Several headlines keep popping up on my Facebook feed about glyphosate and Monsanto, describing lawsuits and health threats. Of course, Facebook has studied my interests and understands that I am likely to click on such links. However, Science Daily has bested Facebook by providing a deeper potential explanation for the detrimental health effects of pesticides. One simple word may explain how the final products may out-poison the originally tested ingredients: adjuvants.
Adjuvants are accessory chemicals which do not necessarily produce the primary effect, yet in some manner augment the primary effector. In vaccines, adjuvants magnify the immune response to the microbial particle. In industry, engineers use catalysts to intensify or speed up chemical reactions. Little did I realize that pesticides utilize similar principles until I read this article.
I would need to investigate the details of regulations surrounding adjuvants further, but if these authors are correct, a huge gap exists in the approval of pesticides we use. They contend that the primary ingredients are tested for safety but that the adjuvants are not held to the same standards before being combined into the sold product. Their article expresses concerns that adjuvants are not evaluated with an acceptable daily intake limit nor monitored in “dietary assessments of pesticide residues”.
The authors focus attention on glyphosate and a class of neonicotinoid insecticides potentially related to bee colony collapse. Even when studied as individual ingredients, there remains concern that studies do not adequately predict health effects on humans (1). The adjuvants are often considered inert, but may worsen the toxic effects of the active ingredient. For glyphosate, the adjuvant poly-ethylated tallow amine increases the penetration into plant cells. These adjuvants can also protect the active ingredients from degradation. Other adjuvants may include chemicals that allow greater spreading of the agent or great sticking of the agent or chemicals that prevent its drifting away. Even diesel fuel and kerosene may be added as agent to prevent foaming in the spray tank during application (2).
These adjuvants not only increase the absorption of the primary chemical into the target, but also into the plants they are intended to protect. This has been shown for “atrazine, alachlor, and trifluralin to their commercial formulations Aatrex, Lasso, and Treflan” (3).
The article continues with more scientific facts and figures as well as comparing the science with the regulations currently in place. At times, the regulations were established with now outdated understanding of the mechanisms while science has uncovered more connections pertinent to human health.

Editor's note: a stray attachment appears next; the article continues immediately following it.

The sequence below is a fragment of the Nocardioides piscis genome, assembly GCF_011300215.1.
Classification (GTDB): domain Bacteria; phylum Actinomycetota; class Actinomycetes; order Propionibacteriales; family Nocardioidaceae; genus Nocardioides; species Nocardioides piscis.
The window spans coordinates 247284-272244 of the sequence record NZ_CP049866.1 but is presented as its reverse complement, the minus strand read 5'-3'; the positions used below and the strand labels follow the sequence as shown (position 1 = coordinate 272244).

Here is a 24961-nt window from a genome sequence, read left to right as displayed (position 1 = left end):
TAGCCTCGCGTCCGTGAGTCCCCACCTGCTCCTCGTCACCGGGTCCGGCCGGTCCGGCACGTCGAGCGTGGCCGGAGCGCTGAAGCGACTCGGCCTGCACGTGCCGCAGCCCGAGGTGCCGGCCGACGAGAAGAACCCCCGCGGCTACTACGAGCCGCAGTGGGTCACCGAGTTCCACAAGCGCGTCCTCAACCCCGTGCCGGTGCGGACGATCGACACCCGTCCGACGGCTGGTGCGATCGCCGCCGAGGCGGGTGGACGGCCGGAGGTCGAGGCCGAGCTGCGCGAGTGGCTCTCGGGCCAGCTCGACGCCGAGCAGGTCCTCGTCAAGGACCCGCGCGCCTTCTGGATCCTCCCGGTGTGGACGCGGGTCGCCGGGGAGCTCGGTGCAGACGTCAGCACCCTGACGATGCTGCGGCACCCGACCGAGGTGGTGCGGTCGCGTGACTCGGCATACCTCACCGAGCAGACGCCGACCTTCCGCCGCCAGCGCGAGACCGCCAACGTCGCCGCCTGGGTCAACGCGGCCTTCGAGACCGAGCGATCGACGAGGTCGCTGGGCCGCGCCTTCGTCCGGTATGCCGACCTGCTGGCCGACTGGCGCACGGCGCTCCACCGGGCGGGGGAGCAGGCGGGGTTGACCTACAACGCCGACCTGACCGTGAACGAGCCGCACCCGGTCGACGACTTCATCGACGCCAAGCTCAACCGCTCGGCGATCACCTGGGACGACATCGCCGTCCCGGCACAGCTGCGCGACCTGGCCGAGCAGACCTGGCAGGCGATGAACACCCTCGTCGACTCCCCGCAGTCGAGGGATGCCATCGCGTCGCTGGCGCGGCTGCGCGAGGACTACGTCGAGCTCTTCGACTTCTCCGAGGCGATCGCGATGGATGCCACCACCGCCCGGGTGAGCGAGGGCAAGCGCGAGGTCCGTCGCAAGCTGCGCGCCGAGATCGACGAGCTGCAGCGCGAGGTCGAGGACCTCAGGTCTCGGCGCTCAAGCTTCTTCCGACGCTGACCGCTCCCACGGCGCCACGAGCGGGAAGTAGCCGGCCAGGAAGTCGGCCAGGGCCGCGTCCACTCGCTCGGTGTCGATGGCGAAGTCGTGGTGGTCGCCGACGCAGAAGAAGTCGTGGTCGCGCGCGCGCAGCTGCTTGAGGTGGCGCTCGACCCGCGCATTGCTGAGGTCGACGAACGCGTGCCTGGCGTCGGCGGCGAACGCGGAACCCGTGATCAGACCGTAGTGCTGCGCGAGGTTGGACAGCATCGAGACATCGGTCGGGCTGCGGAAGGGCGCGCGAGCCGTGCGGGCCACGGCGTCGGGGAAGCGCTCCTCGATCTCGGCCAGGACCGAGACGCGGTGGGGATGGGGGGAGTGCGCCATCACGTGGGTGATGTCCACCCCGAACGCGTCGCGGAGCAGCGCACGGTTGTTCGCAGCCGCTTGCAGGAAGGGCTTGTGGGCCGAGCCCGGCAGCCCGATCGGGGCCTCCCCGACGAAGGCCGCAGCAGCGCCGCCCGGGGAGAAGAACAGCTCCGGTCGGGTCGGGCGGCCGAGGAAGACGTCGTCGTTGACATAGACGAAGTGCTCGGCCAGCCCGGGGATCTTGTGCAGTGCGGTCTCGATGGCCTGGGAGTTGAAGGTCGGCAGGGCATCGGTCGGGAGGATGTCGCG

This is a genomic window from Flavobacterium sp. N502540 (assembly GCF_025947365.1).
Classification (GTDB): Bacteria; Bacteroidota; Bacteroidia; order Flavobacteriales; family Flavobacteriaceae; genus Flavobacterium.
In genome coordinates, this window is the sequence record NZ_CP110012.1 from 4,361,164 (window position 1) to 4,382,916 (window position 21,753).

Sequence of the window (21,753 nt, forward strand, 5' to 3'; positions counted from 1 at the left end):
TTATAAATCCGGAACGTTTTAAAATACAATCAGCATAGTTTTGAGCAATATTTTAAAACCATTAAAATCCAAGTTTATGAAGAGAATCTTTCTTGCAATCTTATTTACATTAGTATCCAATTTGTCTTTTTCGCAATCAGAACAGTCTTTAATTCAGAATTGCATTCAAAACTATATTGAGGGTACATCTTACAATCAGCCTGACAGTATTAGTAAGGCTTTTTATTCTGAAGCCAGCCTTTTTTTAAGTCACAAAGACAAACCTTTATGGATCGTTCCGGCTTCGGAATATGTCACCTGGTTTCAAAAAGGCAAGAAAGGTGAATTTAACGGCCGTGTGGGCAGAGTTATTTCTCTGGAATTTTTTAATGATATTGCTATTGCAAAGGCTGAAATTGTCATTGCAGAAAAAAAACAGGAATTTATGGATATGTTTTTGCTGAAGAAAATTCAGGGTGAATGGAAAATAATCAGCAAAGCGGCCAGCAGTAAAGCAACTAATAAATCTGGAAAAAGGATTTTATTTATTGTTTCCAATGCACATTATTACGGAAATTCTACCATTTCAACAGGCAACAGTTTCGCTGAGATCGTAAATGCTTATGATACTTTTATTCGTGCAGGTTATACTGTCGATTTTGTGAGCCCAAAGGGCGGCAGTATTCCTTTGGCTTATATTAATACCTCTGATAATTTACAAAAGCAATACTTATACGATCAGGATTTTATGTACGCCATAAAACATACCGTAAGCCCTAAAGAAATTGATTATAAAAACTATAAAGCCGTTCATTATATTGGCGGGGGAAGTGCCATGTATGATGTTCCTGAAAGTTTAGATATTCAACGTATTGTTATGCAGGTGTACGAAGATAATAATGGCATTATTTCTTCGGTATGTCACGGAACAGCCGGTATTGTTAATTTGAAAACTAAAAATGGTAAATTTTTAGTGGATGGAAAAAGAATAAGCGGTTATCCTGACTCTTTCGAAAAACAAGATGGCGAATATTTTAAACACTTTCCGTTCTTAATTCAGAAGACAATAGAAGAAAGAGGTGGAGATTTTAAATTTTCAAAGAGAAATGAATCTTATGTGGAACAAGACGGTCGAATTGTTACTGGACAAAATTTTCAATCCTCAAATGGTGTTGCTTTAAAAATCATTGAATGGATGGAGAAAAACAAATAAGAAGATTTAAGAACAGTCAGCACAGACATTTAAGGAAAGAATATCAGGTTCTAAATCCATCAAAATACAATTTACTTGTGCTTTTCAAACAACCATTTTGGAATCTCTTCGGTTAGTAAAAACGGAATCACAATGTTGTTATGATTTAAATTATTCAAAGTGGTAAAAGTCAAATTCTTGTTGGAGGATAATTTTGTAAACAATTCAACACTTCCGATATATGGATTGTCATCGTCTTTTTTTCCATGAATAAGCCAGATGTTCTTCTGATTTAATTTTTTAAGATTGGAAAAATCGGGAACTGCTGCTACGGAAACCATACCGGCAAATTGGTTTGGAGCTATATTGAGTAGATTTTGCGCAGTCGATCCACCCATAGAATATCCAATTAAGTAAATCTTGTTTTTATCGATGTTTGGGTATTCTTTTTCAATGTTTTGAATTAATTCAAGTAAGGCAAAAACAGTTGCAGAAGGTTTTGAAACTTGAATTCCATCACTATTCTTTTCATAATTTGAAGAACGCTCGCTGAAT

For the most part, the authors emphasize the bigger issue. Many if not most toxicologic studies evaluate single active ingredients, but infrequently consider the final product which includes multiple adjuvants. The combined effect of several chemicals, each below their acceptable limit, has been shown over and over to have deleterious effects.
In caring for our chronically ill patients from a whole person, functional approach, we look broadly how a little of this and a little of that on top of a little of something else may add up to a toxic storm in their bodies. To restore both patients and our environment to a healthier more abundant condition, we need not only functional medicine doctors but functional environmentalists who are willing and able to think broadly.
Robin Mesnage, Michael N. Antoniou. Ignoring Adjuvant Toxicity Falsifies the Safety Profile of Commercial Pesticides. Frontiers in Public Health, 2018; 5 DOI: 10.3389/fpubh.2017.00361
- European Environment Agency. Late Lessons from Early Warnings: Science, Precaution, Innovation. Luxembourg: Publications Office of the European Union (2013). 760 p.
- Nobels I, Spanoghe P, Haesaert G, Robbens J, Blust R. Toxicity ranking and toxic mode of action evaluation of commonly used agricultural adjuvants on the basis of bacterial gene expression profiles. PLoS One (2011) 6(11):e24139. doi:10.1371/journal.pone.0024139
- Brand RM, Mueller C. Transdermal penetration of atrazine, alachlor, and trifluralin: effect of formulation. Toxicol Sci (2002) 68(1):18–23. doi:10.1093/toxsci/68.1.18
Thanks to Science Daily:
Frontiers. “Commercial pesticides: Not as safe as they seem.” ScienceDaily. ScienceDaily, 8 March 2018. <www.sciencedaily.com/releases/2018/03/180308120621.htm>.